The mother cried every day.
The father had signed the agreement one afternoon after drinking a whole carton of Guinness at the club, after his friend Lugardson proposed a game of cards and wrote out the agreement that said whoever won would take over the other’s property and added that it was a joke of course and not at all legal. And so the father signed it and then lost the game. Lugardson took the agreement to court and the judge was Lugardson’s crony and he ruled that the father had truly signed away all that he owned. His company. His homes. His cars. He gave the family a week to hand over to Lugardson.
The father said, “But it was a joke! The agreement was hastily written on a receipt! It was a joke!”
But the judge ignored him. The father fell to the floor and thrashed and wept.
Later, he said to the mother, “I thought Lugardson was my friend,” and the mother told him to shut up. “Are you stupid? How could he be your friend? He has been waiting for a way to take over your fortune!” And she added that she had often felt Lugardson looking at her in an untoward way, too, which was a lie, but the mother liked to burnish her stories.
The stories she told herself now that she cried every day did not need burnishing, though, because they were true: stories of their old life when they lived in the flower-hugged house on Queens Drive, when all of Lagos worshipped them. Now, none of their friends came to their mice-filled flat where the landlord often removed their electricity meter.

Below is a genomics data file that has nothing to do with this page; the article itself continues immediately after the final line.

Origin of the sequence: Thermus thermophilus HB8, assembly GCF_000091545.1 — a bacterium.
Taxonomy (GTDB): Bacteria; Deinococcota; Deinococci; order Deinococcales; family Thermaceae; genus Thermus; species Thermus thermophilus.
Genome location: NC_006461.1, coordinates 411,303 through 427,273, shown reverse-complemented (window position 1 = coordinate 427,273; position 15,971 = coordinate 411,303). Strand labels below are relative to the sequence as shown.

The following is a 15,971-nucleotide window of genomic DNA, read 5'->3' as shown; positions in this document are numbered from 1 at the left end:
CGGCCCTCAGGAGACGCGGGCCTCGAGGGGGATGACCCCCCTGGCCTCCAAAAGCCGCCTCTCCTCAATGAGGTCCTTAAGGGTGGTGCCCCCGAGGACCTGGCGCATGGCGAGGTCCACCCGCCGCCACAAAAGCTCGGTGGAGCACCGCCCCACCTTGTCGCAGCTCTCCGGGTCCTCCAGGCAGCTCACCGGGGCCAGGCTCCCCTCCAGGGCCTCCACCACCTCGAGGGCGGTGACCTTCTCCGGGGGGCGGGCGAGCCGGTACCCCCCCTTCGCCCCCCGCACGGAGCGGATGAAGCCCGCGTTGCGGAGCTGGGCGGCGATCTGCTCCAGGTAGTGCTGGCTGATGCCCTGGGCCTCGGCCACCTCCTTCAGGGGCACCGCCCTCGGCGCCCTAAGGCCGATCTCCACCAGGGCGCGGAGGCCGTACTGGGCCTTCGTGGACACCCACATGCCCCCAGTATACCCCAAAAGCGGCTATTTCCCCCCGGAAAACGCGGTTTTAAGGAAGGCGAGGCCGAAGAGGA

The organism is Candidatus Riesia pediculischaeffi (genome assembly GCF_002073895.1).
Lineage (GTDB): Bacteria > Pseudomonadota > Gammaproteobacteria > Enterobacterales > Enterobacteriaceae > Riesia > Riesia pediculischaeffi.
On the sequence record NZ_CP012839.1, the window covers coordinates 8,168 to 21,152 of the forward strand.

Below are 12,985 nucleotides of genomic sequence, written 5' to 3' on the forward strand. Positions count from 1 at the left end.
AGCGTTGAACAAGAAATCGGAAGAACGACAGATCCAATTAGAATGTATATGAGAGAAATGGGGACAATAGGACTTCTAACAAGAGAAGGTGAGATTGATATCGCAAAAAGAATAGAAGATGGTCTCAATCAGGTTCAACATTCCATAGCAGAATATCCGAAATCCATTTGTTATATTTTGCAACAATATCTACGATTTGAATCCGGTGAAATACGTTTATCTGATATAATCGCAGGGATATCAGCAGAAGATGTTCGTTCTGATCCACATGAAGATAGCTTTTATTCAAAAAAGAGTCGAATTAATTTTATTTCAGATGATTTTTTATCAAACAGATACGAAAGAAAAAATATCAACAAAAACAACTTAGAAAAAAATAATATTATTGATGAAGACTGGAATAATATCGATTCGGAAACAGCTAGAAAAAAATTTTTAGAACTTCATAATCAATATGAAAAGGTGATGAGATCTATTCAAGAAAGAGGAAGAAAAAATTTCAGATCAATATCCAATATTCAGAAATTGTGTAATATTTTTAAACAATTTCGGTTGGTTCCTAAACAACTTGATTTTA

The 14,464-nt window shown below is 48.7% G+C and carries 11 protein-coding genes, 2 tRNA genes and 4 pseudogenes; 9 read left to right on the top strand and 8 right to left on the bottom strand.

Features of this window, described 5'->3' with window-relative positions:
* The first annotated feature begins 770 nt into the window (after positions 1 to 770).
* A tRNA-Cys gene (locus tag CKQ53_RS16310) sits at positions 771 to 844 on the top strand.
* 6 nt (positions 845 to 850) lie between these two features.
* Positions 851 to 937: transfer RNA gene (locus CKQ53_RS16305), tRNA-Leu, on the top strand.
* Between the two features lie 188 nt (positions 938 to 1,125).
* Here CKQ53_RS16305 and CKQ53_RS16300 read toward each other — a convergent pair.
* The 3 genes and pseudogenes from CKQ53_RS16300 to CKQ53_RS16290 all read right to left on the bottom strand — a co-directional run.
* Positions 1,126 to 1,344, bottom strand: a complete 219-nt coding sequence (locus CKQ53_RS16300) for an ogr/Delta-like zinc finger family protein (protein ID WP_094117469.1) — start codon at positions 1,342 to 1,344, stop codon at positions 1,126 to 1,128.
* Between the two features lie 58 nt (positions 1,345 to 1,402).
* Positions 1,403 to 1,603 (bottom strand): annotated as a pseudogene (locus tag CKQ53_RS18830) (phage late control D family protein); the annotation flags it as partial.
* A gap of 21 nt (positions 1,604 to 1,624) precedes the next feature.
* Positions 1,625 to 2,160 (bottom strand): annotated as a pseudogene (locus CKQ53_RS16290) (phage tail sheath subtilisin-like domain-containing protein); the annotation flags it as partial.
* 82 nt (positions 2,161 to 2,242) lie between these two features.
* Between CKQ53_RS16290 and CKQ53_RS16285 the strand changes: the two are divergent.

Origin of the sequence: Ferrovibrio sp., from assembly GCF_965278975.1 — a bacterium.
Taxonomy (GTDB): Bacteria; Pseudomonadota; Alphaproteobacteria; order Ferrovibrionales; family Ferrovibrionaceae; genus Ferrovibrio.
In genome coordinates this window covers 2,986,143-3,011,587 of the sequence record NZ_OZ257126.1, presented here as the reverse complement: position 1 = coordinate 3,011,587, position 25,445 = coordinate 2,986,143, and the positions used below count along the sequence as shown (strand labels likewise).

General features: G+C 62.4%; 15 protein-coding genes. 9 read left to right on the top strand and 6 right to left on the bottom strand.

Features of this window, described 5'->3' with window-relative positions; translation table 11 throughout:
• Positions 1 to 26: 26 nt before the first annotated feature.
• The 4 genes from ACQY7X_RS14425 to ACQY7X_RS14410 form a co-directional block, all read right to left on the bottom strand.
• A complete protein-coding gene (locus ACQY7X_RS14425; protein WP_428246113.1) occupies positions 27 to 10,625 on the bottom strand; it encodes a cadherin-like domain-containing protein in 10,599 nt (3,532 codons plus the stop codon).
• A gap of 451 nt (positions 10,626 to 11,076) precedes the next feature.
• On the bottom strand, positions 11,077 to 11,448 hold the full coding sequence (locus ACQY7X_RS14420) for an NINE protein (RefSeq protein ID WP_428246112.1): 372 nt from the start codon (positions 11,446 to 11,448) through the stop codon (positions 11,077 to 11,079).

But the mother’s greatest shame was her hair. It was matted, with thick clumps of natural undergrowth because relaxers and weaves were now unaffordable. She had been the toast of Lagos with her long and straight perm, and now she always wore a headscarf, even when alone.
The daughter, too, could no longer afford relaxers and so had cut her hair off, and watched in wonder as it grew back, soft and dense like wool, for she had never seen her natural hair. In their old life, as soon as her hair grew out, it had been singed and straightened.
Now it was vibrant and kinky and full. She did not comb it but lovingly untangled it every morning with her fingers.
The son, who used to work with the father in the company and now spent his days lying around limp with depression, asked that she cover her ugly hair with a scarf. The daughter was close to the son, had done most of his school assignments while he went to the clubs, and she could not understand his calling her hair ugly when it was the only beautiful thing they had left.
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